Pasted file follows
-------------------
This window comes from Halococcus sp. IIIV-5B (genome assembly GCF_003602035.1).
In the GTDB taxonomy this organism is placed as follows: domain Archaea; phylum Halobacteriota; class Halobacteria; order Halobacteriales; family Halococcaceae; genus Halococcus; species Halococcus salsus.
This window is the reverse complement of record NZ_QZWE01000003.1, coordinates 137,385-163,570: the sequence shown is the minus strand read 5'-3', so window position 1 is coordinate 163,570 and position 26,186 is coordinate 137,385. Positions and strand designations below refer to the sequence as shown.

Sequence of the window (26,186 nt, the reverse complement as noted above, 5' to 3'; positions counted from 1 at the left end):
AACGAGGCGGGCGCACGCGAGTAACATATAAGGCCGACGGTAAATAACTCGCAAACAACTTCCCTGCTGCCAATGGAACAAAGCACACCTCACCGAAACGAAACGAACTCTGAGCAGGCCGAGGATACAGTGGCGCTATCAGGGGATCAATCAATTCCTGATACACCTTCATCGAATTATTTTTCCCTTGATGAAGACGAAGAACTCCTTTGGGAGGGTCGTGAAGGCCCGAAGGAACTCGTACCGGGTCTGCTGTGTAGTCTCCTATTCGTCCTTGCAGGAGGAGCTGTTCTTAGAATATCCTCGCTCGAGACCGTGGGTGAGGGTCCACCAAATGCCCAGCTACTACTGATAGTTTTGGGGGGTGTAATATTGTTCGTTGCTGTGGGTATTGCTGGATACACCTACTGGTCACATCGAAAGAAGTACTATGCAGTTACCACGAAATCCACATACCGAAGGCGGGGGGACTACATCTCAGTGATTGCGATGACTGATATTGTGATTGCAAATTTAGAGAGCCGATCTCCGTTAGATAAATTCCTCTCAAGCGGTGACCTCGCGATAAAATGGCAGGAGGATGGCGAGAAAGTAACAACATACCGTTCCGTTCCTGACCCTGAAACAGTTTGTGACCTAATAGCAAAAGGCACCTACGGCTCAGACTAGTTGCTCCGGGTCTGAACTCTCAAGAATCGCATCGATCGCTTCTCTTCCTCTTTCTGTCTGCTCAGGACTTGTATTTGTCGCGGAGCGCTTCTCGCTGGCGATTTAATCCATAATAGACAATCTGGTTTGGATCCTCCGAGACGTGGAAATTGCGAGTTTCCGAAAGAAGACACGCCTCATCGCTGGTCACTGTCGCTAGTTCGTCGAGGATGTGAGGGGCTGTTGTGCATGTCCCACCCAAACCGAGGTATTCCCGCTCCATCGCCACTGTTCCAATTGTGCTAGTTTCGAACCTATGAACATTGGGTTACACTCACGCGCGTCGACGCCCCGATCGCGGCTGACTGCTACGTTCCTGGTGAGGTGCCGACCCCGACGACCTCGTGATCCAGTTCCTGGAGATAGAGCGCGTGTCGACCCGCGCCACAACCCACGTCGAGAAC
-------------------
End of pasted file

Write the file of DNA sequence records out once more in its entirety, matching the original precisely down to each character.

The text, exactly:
This window comes from Halococcus sp. IIIV-5B (genome assembly GCF_003602035.1).
In the GTDB taxonomy this organism is placed as follows: domain Archaea; phylum Halobacteriota; class Halobacteria; order Halobacteriales; family Halococcaceae; genus Halococcus; species Halococcus salsus.
This window is the reverse complement of record NZ_QZWE01000003.1, coordinates 137,385-163,570: the sequence shown is the minus strand read 5'-3', so window position 1 is coordinate 163,570 and position 26,186 is coordinate 137,385. Positions and strand designations below refer to the sequence as shown.

Sequence of the window (26,186 nt, the reverse complement as noted above, 5' to 3'; positions counted from 1 at the left end):
AACGAGGCGGGCGCACGCGAGTAACATATAAGGCCGACGGTAAATAACTCGCAAACAACTTCCCTGCTGCCAATGGAACAAAGCACACCTCACCGAAACGAAACGAACTCTGAGCAGGCCGAGGATACAGTGGCGCTATCAGGGGATCAATCAATTCCTGATACACCTTCATCGAATTATTTTTCCCTTGATGAAGACGAAGAACTCCTTTGGGAGGGTCGTGAAGGCCCGAAGGAACTCGTACCGGGTCTGCTGTGTAGTCTCCTATTCGTCCTTGCAGGAGGAGCTGTTCTTAGAATATCCTCGCTCGAGACCGTGGGTGAGGGTCCACCAAATGCCCAGCTACTACTGATAGTTTTGGGGGGTGTAATATTGTTCGTTGCTGTGGGTATTGCTGGATACACCTACTGGTCACATCGAAAGAAGTACTATGCAGTTACCACGAAATCCACATACCGAAGGCGGGGGGACTACATCTCAGTGATTGCGATGACTGATATTGTGATTGCAAATTTAGAGAGCCGATCTCCGTTAGATAAATTCCTCTCAAGCGGTGACCTCGCGATAAAATGGCAGGAGGATGGCGAGAAAGTAACAACATACCGTTCCGTTCCTGACCCTGAAACAGTTTGTGACCTAATAGCAAAAGGCACCTACGGCTCAGACTAGTTGCTCCGGGTCTGAACTCTCAAGAATCGCATCGATCGCTTCTCTTCCTCTTTCTGTCTGCTCAGGACTTGTATTTGTCGCGGAGCGCTTCTCGCTGGCGATTTAATCCATAATAGACAATCTGGTTTGGATCCTCCGAGACGTGGAAATTGCGAGTTTCCGAAAGAAGACACGCCTCATCGCTGGTCACTGTCGCTAGTTCGTCGAGGATGTGAGGGGCTGTTGTGCATGTCCCACCCAAACCGAGGTATTCCCGCTCCATCGCCACTGTTCCAATTGTGCTAGTTTCGAACCTATGAACATTGGGTTACACTCACGCGCGTCGACGCCCCGATCGCGGCTGACTGCTACGTTCCTGGTGAGGTGCCGACCCCGACGACCTCGTGATCCAGTTCCTGGAGATAGAGCGCGTGTCGACCCGCGCCACAACCCACGTCGAGAAC